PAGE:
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Advanced Probabilistic Safety Assessments: A Tool to Strengthen Safety at Nuclear Facilities

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Participants in an IAEA-organized international workshop on Advanced PSA approaches and applications held in September 2019 in Alkmaar, the Netherlands. (Photo: IAEA) 

Probabilistic Safety Assessments (PSA), which was introduced in the 1970s as complement to deterministic safety analysis methods, is a well-established tool that supports design and safety assessment of nuclear facilities, and risk-informed decision-making. The wide use of PSA techniques demonstrate that they complement deterministic safety analyses well. However, traditional PSA approaches also have their limitations, specifically in meeting the challenge of identifying realistic scenarios in complex and dynamic systems.

Therefore, the IAEA is encouraging Member States to explore the use of Advanced Probabilistic Safety Assessment (PSA) to get a deeper view of a nuclear power plant’s risk profile than that offered by traditional PSAs, thereby contributing to decision-making that can strengthen safety. The Agency is offering trainings, workshops, events and forthcoming publications to highlight the potential of Advanced PSAs.

“Advanced PSA approaches and applications, such as considering the dynamic human machine interaction in the evolution of an accidental situation have been discussed for quite a while – it is now time to test and apply them extensively in practice” said Cornelia Spitzer, Section Head of the IAEA’s Safety Assessment Section.

The development of Advanced PSAs began decades ago to broaden the perspective gained from the static PSAs. Advanced probabilistic approaches provide a more accurate view of plant behaviour in response to initiating events. Compared to conventional assessments, advanced PSAs include more realistic modelling of safety systems and structures, as well as the human-machine interactions. In addition, the use of assumptions in conventional assessments can lead to distorted risk profiles, which in turn might create obstacles for effective decision-making.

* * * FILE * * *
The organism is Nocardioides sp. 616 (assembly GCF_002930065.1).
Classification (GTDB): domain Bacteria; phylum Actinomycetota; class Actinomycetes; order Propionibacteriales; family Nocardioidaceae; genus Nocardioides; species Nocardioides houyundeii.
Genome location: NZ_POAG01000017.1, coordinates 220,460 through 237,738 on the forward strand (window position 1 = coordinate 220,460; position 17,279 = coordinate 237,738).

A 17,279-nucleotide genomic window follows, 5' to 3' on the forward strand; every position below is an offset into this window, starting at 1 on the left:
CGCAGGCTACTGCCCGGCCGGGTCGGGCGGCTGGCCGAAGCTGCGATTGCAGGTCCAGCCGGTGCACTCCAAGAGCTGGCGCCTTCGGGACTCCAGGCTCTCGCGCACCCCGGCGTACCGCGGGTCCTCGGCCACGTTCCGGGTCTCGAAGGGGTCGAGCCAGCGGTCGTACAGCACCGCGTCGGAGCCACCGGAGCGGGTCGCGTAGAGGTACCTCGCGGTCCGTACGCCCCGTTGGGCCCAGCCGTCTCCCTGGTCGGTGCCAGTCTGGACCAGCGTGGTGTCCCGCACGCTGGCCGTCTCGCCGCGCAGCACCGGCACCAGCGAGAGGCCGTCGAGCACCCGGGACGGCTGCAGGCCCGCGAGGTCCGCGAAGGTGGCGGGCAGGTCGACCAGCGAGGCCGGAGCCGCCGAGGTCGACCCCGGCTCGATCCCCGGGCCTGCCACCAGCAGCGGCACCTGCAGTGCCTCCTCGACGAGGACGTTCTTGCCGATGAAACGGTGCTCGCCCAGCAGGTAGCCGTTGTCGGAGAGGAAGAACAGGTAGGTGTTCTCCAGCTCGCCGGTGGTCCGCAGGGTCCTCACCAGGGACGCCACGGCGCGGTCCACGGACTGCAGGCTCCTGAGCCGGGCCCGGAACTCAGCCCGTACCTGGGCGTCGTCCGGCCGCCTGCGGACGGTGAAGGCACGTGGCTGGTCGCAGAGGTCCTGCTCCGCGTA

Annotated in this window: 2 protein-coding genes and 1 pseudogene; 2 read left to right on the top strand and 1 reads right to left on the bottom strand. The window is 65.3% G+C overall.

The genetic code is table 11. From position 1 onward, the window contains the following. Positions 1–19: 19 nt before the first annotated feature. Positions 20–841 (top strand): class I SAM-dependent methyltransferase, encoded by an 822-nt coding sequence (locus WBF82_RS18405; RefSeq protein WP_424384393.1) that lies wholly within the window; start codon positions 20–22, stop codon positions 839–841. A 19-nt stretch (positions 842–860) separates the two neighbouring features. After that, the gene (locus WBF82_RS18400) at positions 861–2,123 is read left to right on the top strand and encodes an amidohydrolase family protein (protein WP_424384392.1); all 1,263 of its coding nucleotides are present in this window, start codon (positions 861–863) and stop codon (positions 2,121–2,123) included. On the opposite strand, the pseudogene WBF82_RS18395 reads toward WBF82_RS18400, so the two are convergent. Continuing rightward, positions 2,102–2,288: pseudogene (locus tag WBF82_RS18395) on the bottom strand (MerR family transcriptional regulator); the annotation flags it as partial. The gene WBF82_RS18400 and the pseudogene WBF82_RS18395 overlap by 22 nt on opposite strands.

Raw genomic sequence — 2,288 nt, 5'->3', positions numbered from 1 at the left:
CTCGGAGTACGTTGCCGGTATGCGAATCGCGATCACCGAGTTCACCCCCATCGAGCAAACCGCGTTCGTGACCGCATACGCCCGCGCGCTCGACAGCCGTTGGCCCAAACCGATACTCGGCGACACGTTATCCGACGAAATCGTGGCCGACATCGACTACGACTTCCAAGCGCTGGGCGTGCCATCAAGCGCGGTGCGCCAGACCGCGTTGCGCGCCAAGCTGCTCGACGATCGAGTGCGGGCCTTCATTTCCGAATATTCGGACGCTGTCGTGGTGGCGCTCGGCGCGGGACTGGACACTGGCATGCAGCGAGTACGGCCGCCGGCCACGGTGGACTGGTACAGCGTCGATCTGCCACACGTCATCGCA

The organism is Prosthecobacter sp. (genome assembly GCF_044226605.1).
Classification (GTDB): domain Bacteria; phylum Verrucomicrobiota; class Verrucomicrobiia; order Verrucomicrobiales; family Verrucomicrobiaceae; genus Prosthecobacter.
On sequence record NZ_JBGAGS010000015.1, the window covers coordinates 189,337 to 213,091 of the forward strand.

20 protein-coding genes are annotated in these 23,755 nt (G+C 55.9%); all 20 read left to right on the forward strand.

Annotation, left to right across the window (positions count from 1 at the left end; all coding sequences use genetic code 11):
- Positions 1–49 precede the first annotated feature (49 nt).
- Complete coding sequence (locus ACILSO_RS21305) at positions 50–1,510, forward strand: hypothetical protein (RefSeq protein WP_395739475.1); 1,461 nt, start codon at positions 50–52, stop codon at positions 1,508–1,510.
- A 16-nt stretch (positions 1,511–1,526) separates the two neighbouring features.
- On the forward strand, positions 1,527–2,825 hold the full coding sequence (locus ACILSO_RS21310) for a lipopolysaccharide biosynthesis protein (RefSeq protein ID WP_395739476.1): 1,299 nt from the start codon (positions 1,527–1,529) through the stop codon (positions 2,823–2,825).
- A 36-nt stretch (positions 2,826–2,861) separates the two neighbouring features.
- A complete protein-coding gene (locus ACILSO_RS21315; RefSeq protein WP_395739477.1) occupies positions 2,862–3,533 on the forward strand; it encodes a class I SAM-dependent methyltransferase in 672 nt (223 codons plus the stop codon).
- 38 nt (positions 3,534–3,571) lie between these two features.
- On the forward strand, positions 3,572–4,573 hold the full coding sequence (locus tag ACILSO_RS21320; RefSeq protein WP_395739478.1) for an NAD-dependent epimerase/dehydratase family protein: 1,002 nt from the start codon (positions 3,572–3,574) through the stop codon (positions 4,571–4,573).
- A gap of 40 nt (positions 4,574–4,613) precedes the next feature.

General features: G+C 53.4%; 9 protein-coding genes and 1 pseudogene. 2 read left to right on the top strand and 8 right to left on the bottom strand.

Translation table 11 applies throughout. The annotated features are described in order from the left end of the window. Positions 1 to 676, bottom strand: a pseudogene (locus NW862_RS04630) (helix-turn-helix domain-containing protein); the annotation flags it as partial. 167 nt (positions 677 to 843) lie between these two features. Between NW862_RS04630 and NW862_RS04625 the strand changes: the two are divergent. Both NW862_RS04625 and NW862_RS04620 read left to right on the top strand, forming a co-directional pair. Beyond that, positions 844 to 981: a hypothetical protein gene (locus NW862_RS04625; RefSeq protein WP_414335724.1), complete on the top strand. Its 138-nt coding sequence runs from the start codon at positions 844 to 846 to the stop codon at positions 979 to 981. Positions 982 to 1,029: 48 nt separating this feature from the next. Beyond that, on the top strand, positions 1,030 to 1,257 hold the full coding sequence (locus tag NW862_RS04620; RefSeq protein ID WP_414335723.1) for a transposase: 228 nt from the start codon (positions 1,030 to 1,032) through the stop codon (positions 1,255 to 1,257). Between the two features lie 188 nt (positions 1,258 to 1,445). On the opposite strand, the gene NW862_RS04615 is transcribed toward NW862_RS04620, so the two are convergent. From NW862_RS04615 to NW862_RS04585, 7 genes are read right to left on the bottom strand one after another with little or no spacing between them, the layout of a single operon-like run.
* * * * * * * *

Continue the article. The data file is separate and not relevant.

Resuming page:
“Understanding the risk profile for a nuclear installation is the ultimate goal of the PSA, and it needs to yield as realistic results as possible. Advanced PSAs offer a way to get such results,” Spitzer said.

Participants in an IAEA-organized international workshop on Advanced PSA approaches and applications held in September 2019 in Alkmaar, the Netherlands, exchanged experiences, insights and proposals related to the method. The 36 participants in workshop noted that more practical application of advanced PSAs, experience feedback as well as consideration of further development and harmonisation is needed.

“It’s important to recognize that with improvements in technical knowledge and analysis capabilities, current solutions can always be improved,” said Nathan Siu, Senior Technical Adviser for Probabilistic Risk Assessment in United States’ Nuclear Regulatory Commission and a panellist at the workshop.

Discussions at this workshop and other IAEA events on ongoing actions related to dynamic modelling, software reliability analysis methods, passive system reliability assessment approaches, the use of ageing trend analysis results are contributing to revisions of the IAEA Safety Standards and the development of supporting technical documents.

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